We asked the real estate agent, Ms. Plozza, what are some of the highlights for you selling this home?
Ms. Plozza said; “The greatest highlight for me was that this is the third property I have worked on with these sellers after meeting them over 10 years ago when they bought their first 2 properties from me”.
“The home is pure opulence with absolute waterfront to the lake. It’s the perfect lifestyle home that fuses the outdoors with the indoors. It was great that the buyers were coming home to Townsville from the Gold Coast.”
With a sense of excitement and pride in serving the Townsville community with more free appraisals than she can remember, the veteran real estate professional voluntarily provided a comprehensive description of the features of this gorgeous home for TREN.
Ms. Plozza said;
The property

“Spanning over an impressive 412sqm of opulence that must be seen to be believed, careful consideration has been given to the design in order to create the perfect fusion of indoor and outdoor living spaces resulting in a one of a kind lake front masterpiece.
“This property is a genuine opportunity like no other to own a statement home, meticulously designed to enhance the sprawling views over the lake toward Mount Stuart.
Image: Pool view of 8 Waterbury Terrace Idalia
Photo: Ray White Douglas
“The property has been entirely repainted internally allowing the new owners the opportunity to move right in and enjoy this stunning location. The property also has:
  • Absolute lake front allotment has uninterrupted views of the lake, Mount Stuart and mountain ranges.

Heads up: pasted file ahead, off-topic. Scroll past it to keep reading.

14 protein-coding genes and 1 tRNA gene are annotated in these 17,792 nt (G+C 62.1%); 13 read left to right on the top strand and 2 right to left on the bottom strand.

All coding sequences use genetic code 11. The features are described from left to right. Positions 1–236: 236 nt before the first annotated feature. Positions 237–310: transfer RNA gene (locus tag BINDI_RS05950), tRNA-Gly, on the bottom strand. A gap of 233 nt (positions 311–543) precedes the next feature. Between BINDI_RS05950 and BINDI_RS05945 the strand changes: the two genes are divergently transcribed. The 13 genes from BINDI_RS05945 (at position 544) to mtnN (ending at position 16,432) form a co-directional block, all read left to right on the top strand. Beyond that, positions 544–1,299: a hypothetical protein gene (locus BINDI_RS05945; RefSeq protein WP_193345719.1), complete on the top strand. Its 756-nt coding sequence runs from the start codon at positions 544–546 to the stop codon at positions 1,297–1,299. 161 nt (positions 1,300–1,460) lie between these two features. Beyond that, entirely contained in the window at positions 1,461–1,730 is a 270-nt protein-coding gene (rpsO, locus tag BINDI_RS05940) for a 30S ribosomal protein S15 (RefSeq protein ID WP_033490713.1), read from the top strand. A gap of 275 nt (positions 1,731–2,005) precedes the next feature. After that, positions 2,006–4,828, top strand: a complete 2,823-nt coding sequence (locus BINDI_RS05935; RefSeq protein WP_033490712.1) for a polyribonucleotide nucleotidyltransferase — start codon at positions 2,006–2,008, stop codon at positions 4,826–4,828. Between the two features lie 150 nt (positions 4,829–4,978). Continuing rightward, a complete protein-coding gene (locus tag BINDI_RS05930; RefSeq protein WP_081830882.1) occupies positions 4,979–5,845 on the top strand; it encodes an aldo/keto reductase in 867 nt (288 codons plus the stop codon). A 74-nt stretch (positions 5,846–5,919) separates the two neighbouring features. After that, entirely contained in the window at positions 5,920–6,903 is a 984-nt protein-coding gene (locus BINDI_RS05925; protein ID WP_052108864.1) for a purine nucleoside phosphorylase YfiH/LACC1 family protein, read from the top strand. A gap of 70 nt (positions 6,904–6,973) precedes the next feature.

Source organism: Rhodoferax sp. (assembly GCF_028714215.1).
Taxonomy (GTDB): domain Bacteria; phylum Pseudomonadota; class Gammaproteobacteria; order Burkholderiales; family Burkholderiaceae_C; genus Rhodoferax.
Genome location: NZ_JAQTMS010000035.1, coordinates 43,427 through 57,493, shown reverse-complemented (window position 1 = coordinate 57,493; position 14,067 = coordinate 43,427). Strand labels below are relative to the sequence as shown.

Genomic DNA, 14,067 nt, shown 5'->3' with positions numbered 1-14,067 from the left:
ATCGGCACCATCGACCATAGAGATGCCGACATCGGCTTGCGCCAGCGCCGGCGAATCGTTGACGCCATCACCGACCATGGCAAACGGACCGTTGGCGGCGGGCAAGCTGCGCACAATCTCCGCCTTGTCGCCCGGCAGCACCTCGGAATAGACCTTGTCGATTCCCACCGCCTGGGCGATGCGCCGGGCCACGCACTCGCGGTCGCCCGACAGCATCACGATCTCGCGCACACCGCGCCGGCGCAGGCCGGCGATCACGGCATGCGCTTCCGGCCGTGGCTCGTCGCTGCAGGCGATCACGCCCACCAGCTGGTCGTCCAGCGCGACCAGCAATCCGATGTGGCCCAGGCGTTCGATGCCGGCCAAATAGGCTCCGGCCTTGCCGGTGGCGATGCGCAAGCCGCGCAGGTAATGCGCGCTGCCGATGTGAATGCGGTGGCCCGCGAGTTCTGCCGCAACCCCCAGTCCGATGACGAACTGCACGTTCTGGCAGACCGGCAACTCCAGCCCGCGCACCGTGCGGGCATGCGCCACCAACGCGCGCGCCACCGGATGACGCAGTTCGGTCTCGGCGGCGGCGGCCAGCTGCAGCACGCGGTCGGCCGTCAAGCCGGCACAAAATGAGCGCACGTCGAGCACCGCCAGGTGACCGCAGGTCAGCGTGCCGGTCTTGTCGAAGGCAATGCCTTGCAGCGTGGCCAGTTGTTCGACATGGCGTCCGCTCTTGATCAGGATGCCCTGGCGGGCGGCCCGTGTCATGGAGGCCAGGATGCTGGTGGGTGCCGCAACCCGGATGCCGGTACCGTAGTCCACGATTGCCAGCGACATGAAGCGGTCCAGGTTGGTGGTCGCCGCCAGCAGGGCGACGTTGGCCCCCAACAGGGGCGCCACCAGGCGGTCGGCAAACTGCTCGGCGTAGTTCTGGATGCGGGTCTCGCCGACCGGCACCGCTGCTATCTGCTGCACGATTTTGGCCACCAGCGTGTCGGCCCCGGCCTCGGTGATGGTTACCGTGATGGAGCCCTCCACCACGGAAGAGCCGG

• Grand entrance complete with stunning chandelier, study nook, vaulted ceilings, large picture windows to maximize the natural light, high gloss porcelain tiles throughout
  • Striking modern kitchen with stone bench tops, glass splash backs, walk-in pantry, double oven, instant filtered hot and cold water, feature colour accents and cabinetry

“For families, the home offers uninterrupted views of the patio, pool and back garden from the kitchen, dining, lounge and master bedrooms, ideal to watch the children at play.
“In addition, the property has:
  • Expansive open plan living and dining room with cathedral ceilings, large frameless picture windows overlooking the pool, cascading natural light
  • Central theatre room with step up seating and fully equipped with surround sound system, projector, screen and eight single theatre chairs all inclusive
  • Master suite with walk-in robe and shower, separate toilet, Balinese inspired cabinetry, floor to ceiling tiles, direct access to the patio and pool
  • Three additional bedrooms fully carpeted, second bedroom features void to allow additional light and louvers to capture the breezes
  • Main bathroom dressed in opulent floor to ceiling tiles, seamless glass shower, separate bathtub and chic feature accent tiles
  • Resort style oasis pool with waterfall, glass fence surrounds and wooden decking which extends onto the patio
  • Spacious wrap around patio with spectacular lake side views and direct access to the pool, lounge room and master bedroom, the ideal entertaining space